The California Wildfires Could Continue Until Christmas - Pacific Standard

The California Wildfires Could Continue Until Christmas

Without rain, high temperatures will keep the smoke coming—and could spur new fire growth.
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At a moment when firefighters—and anyone who lives and breathes in Southern California—could use a break, the atmosphere is about to double down.

The latest weather forecasts continue to show not even a drop of rain for at least the next 16 days in Southern California, with a continuation of warmer-than-normal temperatures until Christmas Eve, or even longer. Conditions like that will favor continued smoldering or even new fire growth for the indefinite future in the areas that are still burning out of control.

In Ventura County, the Thomas Fire, now in its fifth day at 134,000 acres and just 10 percent containment, has grown into the first megafire in recorded California history in the month of December.

That the fires are happening when the rainy season is normally already in full swing is one thing, but the extent and unpredictability of the flames continue to astound officials tasked with stopping their spread.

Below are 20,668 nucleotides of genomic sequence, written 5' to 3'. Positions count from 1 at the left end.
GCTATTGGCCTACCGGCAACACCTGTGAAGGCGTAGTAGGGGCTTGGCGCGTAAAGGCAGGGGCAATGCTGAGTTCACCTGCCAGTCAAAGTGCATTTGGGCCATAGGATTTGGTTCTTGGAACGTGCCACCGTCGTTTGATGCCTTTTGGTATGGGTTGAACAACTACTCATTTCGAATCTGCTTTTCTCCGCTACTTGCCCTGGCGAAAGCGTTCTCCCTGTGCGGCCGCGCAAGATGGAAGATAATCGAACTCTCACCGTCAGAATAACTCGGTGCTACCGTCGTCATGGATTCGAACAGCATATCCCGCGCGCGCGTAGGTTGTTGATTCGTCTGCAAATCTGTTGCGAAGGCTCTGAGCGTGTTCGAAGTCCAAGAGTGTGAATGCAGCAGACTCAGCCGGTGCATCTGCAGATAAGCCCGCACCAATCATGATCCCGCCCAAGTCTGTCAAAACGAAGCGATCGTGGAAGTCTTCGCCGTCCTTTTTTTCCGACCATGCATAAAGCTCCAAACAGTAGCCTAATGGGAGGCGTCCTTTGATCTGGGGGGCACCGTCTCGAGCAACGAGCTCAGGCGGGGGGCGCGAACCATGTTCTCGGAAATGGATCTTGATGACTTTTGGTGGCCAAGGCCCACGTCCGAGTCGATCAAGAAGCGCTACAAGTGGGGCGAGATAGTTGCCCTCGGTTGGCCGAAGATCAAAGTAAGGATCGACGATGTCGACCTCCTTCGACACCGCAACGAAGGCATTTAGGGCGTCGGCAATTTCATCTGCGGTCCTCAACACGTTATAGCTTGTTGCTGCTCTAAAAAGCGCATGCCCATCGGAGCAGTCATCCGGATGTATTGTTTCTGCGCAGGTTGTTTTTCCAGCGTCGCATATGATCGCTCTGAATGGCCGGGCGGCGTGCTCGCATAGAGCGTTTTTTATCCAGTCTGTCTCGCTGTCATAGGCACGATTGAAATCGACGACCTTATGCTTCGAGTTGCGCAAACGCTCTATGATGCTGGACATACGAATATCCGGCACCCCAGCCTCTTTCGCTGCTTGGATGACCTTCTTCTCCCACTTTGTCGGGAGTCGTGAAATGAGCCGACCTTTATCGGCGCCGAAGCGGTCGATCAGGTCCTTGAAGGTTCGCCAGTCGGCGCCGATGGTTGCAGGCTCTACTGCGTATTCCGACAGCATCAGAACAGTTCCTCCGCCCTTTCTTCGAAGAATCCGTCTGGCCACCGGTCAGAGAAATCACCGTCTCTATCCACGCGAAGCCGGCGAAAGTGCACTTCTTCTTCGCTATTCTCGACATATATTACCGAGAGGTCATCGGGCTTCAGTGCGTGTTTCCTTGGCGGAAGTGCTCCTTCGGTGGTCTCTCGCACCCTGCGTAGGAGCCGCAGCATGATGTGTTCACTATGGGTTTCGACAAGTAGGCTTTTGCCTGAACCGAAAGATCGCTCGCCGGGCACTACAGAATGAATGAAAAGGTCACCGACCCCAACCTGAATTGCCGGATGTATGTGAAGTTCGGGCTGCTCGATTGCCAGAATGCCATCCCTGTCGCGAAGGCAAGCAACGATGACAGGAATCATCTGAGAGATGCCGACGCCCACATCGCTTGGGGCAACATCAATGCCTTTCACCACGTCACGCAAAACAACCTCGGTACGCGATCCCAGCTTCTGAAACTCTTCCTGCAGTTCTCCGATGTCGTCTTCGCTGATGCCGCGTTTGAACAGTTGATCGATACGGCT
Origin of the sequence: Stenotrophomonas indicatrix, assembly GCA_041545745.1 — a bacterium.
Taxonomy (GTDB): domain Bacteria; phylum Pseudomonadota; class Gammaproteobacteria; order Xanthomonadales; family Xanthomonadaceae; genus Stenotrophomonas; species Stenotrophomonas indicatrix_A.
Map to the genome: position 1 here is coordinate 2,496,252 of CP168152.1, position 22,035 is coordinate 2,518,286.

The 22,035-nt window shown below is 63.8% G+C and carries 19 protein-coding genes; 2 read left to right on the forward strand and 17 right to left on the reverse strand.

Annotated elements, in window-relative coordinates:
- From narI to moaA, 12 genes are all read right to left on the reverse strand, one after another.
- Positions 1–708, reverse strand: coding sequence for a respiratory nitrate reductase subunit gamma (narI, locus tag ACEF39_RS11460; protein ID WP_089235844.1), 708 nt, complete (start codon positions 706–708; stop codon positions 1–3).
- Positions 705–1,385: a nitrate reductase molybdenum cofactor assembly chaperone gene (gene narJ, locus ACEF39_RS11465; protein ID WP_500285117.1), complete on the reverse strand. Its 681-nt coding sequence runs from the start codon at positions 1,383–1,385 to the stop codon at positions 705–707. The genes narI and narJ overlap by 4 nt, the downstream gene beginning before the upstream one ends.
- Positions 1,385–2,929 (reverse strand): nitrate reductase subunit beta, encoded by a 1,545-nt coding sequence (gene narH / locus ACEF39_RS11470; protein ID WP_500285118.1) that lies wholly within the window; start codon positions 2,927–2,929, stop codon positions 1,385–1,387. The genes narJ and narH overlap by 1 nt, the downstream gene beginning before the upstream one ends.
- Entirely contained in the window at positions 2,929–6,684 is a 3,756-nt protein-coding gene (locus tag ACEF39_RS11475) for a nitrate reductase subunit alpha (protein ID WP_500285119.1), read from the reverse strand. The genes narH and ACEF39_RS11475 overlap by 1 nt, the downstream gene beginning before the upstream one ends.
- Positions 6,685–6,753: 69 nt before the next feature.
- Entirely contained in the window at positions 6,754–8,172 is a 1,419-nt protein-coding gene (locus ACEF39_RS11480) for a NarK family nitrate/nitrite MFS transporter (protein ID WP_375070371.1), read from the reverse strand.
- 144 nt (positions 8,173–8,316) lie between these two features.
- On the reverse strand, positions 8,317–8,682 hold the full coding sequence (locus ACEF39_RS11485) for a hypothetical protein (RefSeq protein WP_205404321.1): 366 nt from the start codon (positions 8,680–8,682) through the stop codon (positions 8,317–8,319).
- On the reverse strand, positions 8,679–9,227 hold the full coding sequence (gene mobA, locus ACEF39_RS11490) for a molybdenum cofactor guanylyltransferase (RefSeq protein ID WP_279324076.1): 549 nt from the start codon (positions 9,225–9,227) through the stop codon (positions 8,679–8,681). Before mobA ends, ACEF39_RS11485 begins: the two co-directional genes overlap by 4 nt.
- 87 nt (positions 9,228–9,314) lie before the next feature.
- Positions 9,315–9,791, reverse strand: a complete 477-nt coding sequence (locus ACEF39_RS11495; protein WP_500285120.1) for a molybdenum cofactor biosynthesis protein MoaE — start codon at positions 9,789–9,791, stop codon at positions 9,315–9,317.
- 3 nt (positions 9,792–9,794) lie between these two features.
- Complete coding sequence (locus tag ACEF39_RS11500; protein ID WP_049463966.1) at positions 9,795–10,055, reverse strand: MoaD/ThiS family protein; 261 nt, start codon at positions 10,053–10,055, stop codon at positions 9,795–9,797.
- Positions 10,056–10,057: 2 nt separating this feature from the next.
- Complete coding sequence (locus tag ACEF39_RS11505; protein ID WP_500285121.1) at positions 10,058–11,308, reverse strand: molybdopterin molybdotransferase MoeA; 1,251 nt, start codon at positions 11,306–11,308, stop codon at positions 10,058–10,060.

The Thomas Fire is now one of the largest and most destructive fires for any month in California history, burning more than 400 homes and buildings as of Friday afternoon. At least 15,000 buildings remain threatened by the fire. Air quality in the region is being strongly affected, and with no incoming rains to clear things out, will likely remain "a major issue" for weeks to come, according to the National Weather Service. On Friday morning, President Donald Trump declared a federal disaster, which will help speed the flow recovery aid.

The National Weather Service has extended its forecast for damaging Santa Ana winds until at least Sunday and likely much longer. In a technical forecast discussion on Friday, forecasters in Los Angeles said the overall weather pattern would remain "very stable" through at least the end of next week, with occasional bursts of offshore Santa Ana winds.

Since October, rainfall in the region has been less than 5 percent of normal—one of the driest starts to the rainy season in history. Conditions this week have been more like summertime, with near-record-low humidity and temperatures in the 80s.

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